It is easier to get applause for promising ‘a thousand year war’ or ‘looking the superpowers in the eye,’ along with claims that God is on our side. Who would shout and cheer for the person wondering, ‘But do we have weapons and materiel to fight for more than a few days’ or saying, ‘Doesn’t looking someone in the eye require having the same height?’
Videos of horse riders in a Pakistani city, carrying Palestinian flags, or men promising to go and fight alongside Gazans ‘only if the government allows us to go’ get more forwards and shares on social media. Fewer people want to listen to a balanced analysis and none of those forwarding such videos pause to wonder how the horse riders from Malakand will actually get to Gaza and how they might fare against modern weapons.
Research shows that words like ‘ghairat’ (honour) and ‘jazba’ (spirit) are used more frequently in Pakistan’s national discourse than in the politics or media of any of the other 193 member countries of the United Nations. It is not that other nations lack honour or spirit. It is just that their public figures talk about something other than pressing people’s emotional buttons.
It seems that changing Pakistan’s discourse is a prerequisite for changing its course. The country must analyze its predicament and go beyond emotion and rage to look for solutions. For example, the preoccupation with emotive issues has created a dichotomy. The country has become increasingly dependent on donors whom Pakistanis love to hate but whose assistance is crucial in maintaining an expansive national security state.
Pakistan is, of course, not the only nation where rhetoric trumps cold calculation of national interest. In 2015, Greece had elected Alexis Tsipras as prime minister for making defiant statements against Germany at a time when his country most needed German support in getting out of a debt crisis.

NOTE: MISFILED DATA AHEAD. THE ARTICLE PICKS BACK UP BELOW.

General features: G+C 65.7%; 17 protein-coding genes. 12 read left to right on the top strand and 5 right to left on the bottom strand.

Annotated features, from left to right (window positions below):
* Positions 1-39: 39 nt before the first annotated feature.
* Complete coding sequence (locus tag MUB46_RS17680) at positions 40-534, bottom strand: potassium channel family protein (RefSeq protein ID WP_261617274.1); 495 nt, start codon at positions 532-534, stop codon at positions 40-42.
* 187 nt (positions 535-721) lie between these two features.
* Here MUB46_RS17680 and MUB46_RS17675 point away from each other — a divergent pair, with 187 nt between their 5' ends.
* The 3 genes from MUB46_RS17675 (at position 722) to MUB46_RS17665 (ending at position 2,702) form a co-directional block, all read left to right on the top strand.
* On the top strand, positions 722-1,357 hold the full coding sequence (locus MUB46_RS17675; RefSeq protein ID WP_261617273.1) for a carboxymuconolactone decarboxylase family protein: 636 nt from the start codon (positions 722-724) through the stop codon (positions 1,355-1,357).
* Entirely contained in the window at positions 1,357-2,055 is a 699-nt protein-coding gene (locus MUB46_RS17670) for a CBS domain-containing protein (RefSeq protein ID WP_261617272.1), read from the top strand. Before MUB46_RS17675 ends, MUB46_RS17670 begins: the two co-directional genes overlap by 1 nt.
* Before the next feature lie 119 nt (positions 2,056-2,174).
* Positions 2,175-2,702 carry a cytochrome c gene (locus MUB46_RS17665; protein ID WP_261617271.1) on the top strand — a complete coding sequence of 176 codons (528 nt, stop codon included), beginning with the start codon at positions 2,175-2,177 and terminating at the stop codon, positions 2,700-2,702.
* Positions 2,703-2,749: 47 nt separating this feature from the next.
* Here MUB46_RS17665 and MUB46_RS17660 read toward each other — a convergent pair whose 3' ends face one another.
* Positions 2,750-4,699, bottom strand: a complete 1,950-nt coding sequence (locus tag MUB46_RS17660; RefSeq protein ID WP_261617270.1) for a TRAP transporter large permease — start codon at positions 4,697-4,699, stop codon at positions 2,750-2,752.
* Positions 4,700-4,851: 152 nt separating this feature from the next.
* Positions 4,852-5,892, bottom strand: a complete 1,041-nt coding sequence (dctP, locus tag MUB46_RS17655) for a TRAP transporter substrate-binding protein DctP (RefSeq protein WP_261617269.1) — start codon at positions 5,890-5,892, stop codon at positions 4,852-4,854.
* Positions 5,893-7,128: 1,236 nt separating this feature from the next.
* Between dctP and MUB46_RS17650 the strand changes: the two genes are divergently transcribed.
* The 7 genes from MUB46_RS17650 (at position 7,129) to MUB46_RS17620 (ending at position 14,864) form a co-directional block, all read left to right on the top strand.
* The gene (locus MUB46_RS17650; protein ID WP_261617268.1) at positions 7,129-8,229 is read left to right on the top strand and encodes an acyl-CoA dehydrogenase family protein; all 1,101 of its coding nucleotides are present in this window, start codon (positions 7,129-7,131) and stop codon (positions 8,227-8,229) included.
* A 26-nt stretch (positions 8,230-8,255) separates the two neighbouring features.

The popularity of Tsipras rose with his grandstanding but bank deposits in Greece fell, further aggravating the country’s economic crisis. Defiant statements won Tsipras applause from his fellow countrymen but the net impact of these statements on the national economy was negative. Eventually, the government led by Tsipras had to implement those very austerity measures that he had opposed to get elected. He was not re-elected.
Compare such emotion-based decision-making with the conduct of East Asian nations, including China and South Korea. After years of describing the US as the centre of global imperialism, the Chinese Communist Party had no qualms about partnering with the Americans from 1979 to 2016 to modernize China’s economy. The South Koreans built a self-sustaining economy with a cumulative aid input from the US of only $15 billion since 1950 by avoiding confrontation with America and by cooperating with erstwhile enemy Japan. Pakistan received $40 billion in bilateral US aid over the same period but donor funding served as a substitute for revenue generation while wars and calls to jihad have deterred investment.
The writer, former ambassador of Pakistan to the US, is a Diplomat-in-Residence at the Anwar Gargash Diplomatic Academy in Abu Dhabi and Senior Fellow at the Hudson Institute in Washington DC.